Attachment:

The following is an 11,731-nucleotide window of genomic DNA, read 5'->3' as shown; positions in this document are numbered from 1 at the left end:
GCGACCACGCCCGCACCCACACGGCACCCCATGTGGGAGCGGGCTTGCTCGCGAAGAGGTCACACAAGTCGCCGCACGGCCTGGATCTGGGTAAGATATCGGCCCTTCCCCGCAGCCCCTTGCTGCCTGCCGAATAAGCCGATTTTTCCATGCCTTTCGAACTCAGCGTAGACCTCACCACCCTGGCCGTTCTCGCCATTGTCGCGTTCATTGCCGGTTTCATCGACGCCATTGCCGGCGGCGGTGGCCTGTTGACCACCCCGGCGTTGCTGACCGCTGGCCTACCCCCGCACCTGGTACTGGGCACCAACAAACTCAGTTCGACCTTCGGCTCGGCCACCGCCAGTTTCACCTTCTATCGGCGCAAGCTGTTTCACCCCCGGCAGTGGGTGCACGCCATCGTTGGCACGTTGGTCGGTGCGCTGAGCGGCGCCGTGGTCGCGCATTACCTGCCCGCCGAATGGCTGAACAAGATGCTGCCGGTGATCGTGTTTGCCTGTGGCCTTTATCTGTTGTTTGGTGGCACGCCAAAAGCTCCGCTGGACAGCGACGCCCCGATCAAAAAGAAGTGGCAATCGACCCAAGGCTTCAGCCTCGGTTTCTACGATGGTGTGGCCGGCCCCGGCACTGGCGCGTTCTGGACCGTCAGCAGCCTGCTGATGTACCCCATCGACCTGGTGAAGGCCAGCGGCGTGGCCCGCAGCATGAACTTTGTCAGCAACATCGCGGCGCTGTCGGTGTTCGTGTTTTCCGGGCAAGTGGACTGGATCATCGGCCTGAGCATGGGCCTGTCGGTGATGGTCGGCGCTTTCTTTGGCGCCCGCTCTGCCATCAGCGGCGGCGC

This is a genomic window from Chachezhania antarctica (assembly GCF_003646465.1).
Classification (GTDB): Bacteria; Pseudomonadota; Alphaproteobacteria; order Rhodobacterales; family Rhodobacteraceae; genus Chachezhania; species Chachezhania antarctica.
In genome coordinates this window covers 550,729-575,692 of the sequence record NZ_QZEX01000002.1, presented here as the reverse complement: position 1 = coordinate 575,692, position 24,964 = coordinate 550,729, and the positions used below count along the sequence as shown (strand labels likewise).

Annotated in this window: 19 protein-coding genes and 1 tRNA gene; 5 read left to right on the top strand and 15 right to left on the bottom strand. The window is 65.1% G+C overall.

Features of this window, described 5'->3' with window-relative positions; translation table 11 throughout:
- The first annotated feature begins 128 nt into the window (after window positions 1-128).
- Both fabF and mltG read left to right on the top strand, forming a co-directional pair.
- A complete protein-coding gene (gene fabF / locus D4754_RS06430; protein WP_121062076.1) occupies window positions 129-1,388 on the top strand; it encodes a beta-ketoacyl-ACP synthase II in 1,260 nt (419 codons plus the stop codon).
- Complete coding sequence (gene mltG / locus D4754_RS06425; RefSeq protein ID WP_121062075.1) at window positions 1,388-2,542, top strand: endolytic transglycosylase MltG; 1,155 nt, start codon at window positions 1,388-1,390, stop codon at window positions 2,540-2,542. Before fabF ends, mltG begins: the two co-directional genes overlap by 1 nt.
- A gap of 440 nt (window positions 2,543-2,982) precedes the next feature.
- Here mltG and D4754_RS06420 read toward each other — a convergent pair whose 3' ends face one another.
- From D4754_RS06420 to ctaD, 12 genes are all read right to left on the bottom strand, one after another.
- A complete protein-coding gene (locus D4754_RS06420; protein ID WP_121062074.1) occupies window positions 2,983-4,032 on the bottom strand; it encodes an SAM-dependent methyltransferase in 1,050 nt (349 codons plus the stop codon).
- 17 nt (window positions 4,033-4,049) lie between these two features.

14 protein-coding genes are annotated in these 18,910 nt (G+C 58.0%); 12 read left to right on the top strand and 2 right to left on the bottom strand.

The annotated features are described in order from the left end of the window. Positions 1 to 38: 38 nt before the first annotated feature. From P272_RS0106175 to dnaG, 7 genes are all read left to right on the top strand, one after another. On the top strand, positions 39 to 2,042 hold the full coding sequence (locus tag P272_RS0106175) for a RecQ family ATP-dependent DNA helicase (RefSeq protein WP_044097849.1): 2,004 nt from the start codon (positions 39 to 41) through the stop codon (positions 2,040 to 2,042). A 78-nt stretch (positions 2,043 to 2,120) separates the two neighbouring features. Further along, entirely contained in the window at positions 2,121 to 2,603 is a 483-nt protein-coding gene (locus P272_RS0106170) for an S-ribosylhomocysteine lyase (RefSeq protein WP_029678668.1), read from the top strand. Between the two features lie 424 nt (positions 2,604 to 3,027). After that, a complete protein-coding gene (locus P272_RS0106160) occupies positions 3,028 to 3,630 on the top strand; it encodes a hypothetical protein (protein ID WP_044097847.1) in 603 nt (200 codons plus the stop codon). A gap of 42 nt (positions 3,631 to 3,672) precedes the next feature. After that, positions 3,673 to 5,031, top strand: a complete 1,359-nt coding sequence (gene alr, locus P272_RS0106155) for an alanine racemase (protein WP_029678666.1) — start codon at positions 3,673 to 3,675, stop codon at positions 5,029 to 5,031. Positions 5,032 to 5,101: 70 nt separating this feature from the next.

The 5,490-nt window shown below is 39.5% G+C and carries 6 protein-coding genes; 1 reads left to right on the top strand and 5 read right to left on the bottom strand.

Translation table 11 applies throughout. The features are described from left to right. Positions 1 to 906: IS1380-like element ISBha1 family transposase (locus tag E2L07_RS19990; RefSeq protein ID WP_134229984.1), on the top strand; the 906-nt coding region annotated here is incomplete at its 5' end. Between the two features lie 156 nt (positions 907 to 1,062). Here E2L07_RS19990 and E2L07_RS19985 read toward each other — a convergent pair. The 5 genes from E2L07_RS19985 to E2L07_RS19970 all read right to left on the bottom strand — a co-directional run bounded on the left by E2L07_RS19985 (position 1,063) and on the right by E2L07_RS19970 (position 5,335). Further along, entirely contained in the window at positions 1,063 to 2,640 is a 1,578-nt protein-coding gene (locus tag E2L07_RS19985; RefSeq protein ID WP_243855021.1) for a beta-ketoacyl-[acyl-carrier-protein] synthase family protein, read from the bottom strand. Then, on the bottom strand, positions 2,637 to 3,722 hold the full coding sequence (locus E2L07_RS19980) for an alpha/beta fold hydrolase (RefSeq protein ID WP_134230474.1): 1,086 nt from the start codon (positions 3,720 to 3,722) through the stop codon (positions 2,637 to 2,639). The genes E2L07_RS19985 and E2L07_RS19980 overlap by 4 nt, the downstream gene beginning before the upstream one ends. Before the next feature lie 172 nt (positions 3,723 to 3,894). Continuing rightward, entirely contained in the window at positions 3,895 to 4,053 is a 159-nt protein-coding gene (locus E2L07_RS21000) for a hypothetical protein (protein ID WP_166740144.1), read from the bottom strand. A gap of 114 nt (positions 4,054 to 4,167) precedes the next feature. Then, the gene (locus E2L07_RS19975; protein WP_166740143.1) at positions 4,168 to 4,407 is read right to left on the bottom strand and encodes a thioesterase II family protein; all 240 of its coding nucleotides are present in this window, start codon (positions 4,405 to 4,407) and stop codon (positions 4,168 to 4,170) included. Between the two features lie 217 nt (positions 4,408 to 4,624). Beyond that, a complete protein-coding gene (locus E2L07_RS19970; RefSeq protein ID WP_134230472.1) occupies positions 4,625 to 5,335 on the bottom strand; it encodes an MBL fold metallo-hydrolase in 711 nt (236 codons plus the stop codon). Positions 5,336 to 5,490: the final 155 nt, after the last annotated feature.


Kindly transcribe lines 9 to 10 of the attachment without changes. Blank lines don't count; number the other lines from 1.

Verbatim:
- Both fabF and mltG read left to right on the top strand, forming a co-directional pair.
- A complete protein-coding gene (gene fabF / locus D4754_RS06430; protein WP_121062076.1) occupies window positions 129-1,388 on the top strand; it encodes a beta-ketoacyl-ACP synthase II in 1,260 nt (419 codons plus the stop codon).